By releasing a KML file outlining all the new imagery added to Google Earth in the latest update, Google has greatly amplified the usefulness of its imagery. That’s because isolated image tile updates of remote locations are often requested by satellite imagery customers for a purpose, perhaps because they contain a interesting feature that has recently changed. But finding such new imagery from one update to the next is akin to looking for the proverbial needle in the haystack.
No longer. Now, there is a whole new sport available to us — guessing why a spot in the middle of nowhere just got a shiny new meter-resolution satellite update. After all, some organization paid good money for that tile. (By the terms of the agreement between Google and DigitalGlobe, Google eventually gets to use all imagery taken by DigitalGlobe. There are exceptions — Iraq and Afghanistan are devoid of updates.)
In the briefest of inspections of the new imagery aided by the KML outline file, I zoomed in on South Sandwich’s Montagu Island, wondering why that remote place merited a now highly conspicuous close-up. A click on the accompanying Wikipedia icon answered my question adroitly: The island is volcanically active, providing “some of the first scientific observations of volcanic eruptions taking place underneath an ice sheet.” Sure enough:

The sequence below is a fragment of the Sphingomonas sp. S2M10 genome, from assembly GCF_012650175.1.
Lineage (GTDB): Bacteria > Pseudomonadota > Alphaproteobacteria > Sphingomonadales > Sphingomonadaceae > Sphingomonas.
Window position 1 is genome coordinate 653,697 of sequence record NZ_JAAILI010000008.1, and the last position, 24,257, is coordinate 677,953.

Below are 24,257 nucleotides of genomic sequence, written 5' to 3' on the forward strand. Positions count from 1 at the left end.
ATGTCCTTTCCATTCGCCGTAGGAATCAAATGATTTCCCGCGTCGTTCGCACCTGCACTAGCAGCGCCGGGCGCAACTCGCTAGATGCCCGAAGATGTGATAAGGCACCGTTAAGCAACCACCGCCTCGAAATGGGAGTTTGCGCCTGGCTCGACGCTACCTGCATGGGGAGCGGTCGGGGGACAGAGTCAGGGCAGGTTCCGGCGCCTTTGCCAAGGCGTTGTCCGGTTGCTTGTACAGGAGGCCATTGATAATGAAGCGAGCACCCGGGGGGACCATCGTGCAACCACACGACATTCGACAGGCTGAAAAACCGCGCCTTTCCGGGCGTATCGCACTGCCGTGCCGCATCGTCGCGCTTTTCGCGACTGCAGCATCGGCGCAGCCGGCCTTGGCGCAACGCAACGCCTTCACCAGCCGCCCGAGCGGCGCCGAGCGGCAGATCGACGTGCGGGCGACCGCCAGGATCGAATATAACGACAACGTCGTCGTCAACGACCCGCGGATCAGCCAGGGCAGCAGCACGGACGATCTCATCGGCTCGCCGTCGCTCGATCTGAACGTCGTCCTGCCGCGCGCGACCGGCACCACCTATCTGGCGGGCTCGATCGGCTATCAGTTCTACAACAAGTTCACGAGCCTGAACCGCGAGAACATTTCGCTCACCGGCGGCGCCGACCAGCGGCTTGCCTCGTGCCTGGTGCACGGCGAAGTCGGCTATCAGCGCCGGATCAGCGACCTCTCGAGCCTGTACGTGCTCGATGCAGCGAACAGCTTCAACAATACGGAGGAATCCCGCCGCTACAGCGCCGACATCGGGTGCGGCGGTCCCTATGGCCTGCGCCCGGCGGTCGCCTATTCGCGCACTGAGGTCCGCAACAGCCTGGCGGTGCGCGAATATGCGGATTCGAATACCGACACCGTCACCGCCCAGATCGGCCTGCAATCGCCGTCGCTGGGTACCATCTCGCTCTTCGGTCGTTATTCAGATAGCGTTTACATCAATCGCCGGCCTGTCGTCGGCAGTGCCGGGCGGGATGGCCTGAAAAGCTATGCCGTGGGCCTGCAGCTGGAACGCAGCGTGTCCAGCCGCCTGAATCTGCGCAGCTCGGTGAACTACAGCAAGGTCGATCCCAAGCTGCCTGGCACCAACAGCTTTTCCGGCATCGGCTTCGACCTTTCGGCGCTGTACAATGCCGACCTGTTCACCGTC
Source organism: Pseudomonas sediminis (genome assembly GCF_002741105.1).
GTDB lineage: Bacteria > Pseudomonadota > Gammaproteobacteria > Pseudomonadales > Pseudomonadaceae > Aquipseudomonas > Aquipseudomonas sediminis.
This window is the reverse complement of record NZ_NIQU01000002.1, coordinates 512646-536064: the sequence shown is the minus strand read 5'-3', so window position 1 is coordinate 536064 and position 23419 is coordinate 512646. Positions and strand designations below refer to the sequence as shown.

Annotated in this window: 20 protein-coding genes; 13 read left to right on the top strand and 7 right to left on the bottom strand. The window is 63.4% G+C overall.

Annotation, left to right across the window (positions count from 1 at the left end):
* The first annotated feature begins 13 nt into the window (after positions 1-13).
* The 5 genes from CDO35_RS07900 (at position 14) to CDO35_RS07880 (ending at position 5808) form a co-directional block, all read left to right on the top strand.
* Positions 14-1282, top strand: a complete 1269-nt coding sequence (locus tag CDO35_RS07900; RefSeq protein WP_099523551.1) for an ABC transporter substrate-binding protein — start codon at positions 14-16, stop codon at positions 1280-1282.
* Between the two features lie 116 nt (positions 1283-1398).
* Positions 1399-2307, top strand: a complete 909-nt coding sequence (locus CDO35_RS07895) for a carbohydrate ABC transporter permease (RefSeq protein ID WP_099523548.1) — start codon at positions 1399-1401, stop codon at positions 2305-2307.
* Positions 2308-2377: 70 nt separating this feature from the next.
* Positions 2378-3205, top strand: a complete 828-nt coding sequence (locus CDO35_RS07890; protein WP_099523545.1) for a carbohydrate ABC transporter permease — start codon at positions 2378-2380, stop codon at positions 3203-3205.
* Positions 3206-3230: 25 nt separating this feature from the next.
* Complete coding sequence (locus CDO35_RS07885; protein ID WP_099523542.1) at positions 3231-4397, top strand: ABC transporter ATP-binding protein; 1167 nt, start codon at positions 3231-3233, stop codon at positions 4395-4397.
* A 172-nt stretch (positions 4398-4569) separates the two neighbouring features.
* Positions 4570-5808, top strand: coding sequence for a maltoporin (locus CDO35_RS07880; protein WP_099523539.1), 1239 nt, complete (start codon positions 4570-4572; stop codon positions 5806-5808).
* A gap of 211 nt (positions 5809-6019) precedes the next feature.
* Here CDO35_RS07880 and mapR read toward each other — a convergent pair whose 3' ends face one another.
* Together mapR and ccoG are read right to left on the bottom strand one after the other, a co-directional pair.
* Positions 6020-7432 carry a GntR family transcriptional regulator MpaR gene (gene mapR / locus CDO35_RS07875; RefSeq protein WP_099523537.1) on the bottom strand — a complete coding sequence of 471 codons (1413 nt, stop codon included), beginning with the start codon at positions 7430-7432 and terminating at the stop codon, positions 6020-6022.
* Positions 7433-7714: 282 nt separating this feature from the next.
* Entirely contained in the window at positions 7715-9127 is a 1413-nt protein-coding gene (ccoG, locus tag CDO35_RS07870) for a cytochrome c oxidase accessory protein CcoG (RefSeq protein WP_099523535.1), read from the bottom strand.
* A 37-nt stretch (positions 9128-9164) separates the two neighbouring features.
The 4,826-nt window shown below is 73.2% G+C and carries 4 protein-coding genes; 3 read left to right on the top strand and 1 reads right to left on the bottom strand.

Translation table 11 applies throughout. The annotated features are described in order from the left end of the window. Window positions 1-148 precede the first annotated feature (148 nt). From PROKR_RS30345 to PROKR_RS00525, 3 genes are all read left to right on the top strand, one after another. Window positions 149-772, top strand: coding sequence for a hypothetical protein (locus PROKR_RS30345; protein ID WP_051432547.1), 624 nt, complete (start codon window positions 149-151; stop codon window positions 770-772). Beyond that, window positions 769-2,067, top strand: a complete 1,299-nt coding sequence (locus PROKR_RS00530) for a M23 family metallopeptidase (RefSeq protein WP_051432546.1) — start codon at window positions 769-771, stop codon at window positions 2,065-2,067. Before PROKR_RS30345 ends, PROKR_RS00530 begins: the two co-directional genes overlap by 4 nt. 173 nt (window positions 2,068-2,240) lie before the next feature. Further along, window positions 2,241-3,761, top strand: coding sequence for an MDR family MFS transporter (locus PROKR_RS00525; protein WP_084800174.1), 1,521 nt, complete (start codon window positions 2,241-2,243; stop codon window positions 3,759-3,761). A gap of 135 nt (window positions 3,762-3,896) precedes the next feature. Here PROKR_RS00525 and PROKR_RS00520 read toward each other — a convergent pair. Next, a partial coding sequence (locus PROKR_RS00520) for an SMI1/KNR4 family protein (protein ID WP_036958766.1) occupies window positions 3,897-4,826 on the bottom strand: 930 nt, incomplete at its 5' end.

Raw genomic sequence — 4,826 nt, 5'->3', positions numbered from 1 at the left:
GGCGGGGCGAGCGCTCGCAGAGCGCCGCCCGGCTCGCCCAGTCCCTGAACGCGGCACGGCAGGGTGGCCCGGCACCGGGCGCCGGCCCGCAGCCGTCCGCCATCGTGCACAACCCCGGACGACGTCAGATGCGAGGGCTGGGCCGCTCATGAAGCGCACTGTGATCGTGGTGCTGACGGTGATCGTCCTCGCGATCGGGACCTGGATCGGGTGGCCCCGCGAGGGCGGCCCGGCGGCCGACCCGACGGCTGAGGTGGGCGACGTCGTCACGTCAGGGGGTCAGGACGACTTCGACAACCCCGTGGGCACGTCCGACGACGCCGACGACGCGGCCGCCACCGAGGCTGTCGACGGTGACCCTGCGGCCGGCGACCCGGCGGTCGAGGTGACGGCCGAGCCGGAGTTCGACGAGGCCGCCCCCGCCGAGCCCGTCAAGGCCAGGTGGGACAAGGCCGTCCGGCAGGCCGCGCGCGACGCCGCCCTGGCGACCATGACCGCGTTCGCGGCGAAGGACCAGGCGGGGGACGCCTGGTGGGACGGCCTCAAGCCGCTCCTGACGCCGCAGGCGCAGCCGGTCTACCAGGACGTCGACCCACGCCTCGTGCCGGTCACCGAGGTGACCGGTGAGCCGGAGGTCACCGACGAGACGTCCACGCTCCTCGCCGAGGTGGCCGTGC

Just last week, Montagu Island still looked like this in Google Earth:
I would never have noticed the difference and learned something new without that KML file.
Now, onwards to tiles in Iran, North Korea, India, Pakistan, Syria, Sudan… Remember, the Israeli air strike on Syria’s mystery nuclear reactor on September 6, 2007 was preceded by a flurry of satellite activity over the region, as evinced by the DigitalGlobe default Google Earth layer outlining its catalogue of tiles (though the most recent ones were not yet available in Google Earth at the time of the strike).